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National Library funding boost

16 June 2000 Media Statement

National Library funding boost

The National Library received a $3 million boost in the Budget, the Minister responsible for the National Library, Marian Hobbs, said today.

Two million dollars of this new Government funding will be for improving electronic access to information and managing library acquisitions. One million dollars will go to the Alexander Turnbull Library for buying rare and unique heritage materials.

Marian Hobbs said the money triples the acquisitions budget of the Alexander Turnbull Library, which is responsible for acquiring, preserving and making available the heritage materials at the National Library.

"The new cash will be used to acquire material in electronic formats that originates from New Zealand and the Pacific Islands," she said. "The Library will also be able to acquire heritage items such as books, manuscripts and pictures that it could not otherwise afford.

"A portion of the $2 million earmarked for electronic initiatives and the management of the additional heritage material will be spent on digitising published and unpublished materials mainly from the heritage collections, such as maps, manuscripts, newspapers, photographs, drawings and prints.

"The emphasis will be on digitising the most commonly requested items that library users have, until now, had to travel to Wellington to see.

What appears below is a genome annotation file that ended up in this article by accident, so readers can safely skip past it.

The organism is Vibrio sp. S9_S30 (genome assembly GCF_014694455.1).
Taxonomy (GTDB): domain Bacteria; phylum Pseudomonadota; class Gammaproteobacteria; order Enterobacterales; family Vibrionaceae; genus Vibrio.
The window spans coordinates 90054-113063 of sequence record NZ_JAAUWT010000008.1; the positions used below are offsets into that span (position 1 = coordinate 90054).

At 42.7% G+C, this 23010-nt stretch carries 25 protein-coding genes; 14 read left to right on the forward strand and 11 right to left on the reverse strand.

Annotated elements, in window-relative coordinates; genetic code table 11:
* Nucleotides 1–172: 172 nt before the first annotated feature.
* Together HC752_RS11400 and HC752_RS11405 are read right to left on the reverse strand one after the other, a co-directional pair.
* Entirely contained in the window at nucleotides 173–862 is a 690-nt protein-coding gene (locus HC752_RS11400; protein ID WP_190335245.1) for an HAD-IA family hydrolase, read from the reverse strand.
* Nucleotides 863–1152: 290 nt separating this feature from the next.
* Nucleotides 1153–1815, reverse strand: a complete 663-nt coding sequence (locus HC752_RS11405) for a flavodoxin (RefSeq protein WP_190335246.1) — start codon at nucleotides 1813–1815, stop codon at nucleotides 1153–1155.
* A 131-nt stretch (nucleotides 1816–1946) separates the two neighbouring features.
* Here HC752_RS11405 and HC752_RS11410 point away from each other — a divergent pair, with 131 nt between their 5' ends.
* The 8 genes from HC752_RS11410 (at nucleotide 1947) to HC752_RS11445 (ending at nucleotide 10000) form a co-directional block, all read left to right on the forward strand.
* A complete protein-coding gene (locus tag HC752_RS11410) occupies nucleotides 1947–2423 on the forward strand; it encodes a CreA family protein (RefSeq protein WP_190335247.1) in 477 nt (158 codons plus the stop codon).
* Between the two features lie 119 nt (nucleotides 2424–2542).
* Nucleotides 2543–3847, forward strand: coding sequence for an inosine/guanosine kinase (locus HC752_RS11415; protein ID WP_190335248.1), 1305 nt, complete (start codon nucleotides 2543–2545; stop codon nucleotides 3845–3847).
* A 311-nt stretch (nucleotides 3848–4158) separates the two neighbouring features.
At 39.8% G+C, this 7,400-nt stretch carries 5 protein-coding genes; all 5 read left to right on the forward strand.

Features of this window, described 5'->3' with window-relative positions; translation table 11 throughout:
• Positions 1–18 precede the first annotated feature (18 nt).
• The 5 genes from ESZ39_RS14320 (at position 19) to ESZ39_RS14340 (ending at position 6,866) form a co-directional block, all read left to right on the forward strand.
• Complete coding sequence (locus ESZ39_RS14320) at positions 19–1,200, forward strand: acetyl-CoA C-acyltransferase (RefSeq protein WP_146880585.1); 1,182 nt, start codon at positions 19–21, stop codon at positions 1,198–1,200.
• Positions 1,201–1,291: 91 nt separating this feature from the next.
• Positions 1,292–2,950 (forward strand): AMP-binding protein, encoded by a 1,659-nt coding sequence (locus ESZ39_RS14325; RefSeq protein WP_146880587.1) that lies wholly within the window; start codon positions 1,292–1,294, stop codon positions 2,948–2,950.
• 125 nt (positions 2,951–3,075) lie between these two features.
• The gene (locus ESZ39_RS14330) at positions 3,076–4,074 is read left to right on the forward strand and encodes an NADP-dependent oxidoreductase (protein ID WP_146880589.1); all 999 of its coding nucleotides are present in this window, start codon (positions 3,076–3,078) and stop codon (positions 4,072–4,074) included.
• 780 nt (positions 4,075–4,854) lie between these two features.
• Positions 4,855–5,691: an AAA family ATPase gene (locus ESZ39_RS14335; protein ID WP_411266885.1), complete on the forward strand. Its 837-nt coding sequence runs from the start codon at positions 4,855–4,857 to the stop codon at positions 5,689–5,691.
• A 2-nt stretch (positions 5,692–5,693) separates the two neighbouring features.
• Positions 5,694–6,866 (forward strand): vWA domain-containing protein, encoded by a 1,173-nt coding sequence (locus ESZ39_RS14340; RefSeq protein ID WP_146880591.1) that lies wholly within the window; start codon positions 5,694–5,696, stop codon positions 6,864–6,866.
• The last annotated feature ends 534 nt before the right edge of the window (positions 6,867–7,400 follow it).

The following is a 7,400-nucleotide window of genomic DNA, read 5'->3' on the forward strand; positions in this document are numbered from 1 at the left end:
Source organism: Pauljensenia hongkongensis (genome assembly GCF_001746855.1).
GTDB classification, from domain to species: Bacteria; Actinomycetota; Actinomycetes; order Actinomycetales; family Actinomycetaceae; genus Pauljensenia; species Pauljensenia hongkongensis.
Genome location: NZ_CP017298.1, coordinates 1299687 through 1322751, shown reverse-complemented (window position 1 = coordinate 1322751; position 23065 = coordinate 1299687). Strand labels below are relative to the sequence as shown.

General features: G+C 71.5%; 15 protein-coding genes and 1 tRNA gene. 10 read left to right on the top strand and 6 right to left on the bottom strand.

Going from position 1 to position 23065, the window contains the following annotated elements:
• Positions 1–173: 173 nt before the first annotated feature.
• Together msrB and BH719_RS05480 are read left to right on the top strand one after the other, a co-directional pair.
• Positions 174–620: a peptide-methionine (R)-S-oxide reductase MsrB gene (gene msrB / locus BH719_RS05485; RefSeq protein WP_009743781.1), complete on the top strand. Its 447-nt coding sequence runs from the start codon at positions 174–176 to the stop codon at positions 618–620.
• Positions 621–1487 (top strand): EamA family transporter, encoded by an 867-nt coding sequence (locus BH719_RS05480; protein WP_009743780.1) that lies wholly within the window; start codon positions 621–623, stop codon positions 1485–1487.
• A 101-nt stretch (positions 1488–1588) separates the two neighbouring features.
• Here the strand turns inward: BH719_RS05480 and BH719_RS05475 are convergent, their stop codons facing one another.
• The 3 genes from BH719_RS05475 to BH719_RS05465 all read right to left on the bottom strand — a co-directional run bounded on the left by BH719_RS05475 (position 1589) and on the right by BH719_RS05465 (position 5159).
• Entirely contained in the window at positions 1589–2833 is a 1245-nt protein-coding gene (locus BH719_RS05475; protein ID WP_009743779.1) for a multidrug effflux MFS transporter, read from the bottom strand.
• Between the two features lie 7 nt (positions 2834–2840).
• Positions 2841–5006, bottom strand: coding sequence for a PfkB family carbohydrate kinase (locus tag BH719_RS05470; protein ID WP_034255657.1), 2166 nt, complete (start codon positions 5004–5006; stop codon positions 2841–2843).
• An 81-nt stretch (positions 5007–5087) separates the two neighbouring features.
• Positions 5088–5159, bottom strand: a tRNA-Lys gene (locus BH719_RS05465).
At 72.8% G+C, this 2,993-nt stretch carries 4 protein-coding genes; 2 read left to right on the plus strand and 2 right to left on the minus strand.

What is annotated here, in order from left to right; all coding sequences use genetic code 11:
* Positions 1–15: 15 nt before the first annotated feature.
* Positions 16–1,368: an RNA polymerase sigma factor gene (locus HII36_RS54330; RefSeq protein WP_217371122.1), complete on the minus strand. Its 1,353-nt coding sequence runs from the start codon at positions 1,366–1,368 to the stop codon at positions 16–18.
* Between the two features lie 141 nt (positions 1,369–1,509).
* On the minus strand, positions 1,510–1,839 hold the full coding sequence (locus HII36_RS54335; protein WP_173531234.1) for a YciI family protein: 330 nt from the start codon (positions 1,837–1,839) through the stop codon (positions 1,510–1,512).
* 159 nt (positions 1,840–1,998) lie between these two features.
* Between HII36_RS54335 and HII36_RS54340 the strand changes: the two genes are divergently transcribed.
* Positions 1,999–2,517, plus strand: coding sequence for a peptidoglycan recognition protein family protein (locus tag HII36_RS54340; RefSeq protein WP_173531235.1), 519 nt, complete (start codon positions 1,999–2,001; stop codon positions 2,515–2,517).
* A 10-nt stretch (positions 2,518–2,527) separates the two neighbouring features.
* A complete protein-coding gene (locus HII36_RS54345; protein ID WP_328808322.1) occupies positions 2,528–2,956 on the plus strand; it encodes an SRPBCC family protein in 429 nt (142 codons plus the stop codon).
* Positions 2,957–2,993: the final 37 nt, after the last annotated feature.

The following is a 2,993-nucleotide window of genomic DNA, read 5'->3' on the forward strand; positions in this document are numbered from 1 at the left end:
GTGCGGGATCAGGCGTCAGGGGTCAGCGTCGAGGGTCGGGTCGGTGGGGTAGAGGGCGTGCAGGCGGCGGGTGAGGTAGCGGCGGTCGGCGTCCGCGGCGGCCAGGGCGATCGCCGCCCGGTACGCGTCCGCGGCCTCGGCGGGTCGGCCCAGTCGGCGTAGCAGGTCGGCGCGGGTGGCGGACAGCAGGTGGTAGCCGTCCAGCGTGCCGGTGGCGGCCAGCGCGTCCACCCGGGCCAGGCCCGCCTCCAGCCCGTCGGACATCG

"This will significantly enhance the Library’s efforts to preserve the original heritage materials while making them widely available electronically to the New Zealand public."

The remainder of the money will be spent on cataloguing activities. This will include the creation of electronic records for published and unpublished heritage items, as well as for materials in the Library’s general collection, Marian Hobbs added.

The money will also enable the Library to increase its cataloguing of New Zealand publications before they are printed, so that electronic records are available by the time of publication.

The cataloguing activities are aimed at increasing access to a wider range of New Zealand and Pacific books, serials and journals.

"The library is a national institution which has always been dedicated to serving all New Zealanders, through its own collections, through support for school libraries and public libraries, and through the information networks that it supports," Marian Hobbs said. "This funding boost will help ensure the National Library becomes even more accessible."


ENDS

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